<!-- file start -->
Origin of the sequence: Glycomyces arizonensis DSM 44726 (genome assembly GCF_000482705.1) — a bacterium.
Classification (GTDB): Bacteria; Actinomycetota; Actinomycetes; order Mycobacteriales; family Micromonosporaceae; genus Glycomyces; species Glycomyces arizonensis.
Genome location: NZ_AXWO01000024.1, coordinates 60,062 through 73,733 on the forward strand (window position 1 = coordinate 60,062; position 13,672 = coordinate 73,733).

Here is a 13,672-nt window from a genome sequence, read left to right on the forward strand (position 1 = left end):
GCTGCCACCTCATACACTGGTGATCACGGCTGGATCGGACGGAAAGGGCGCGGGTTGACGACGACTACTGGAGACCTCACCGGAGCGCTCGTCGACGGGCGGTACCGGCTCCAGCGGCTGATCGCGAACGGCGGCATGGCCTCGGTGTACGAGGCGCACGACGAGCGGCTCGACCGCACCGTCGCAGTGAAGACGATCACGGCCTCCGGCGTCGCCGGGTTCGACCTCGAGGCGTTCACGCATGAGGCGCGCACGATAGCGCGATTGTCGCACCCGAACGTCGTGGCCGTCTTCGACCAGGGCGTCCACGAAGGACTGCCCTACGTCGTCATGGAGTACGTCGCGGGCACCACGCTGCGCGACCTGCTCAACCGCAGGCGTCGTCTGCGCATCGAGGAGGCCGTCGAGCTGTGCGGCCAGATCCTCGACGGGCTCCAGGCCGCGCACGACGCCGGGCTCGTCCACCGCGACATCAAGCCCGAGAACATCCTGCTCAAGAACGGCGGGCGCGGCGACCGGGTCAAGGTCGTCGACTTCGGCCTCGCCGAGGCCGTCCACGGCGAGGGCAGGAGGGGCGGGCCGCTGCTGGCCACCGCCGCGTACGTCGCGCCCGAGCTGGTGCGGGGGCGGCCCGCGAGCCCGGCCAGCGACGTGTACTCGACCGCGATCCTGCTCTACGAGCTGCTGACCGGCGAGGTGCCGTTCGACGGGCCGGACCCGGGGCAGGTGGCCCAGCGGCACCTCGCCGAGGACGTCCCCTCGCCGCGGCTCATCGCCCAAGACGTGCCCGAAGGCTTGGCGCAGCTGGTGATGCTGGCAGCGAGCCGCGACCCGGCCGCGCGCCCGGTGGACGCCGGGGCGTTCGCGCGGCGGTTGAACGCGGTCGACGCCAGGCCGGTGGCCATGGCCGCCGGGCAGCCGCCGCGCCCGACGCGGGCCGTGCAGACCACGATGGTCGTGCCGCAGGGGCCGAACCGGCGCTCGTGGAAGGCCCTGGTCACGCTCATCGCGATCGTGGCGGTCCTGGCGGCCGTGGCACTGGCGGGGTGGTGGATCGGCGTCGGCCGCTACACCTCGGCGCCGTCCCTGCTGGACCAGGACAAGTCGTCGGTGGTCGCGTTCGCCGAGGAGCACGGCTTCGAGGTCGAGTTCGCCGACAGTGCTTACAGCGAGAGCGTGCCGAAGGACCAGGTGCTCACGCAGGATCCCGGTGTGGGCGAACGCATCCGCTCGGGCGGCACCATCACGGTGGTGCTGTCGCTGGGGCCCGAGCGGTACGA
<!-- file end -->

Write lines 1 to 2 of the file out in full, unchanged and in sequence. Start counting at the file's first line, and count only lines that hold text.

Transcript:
Origin of the sequence: Glycomyces arizonensis DSM 44726 (genome assembly GCF_000482705.1) — a bacterium.
Classification (GTDB): Bacteria; Actinomycetota; Actinomycetes; order Mycobacteriales; family Micromonosporaceae; genus Glycomyces; species Glycomyces arizonensis.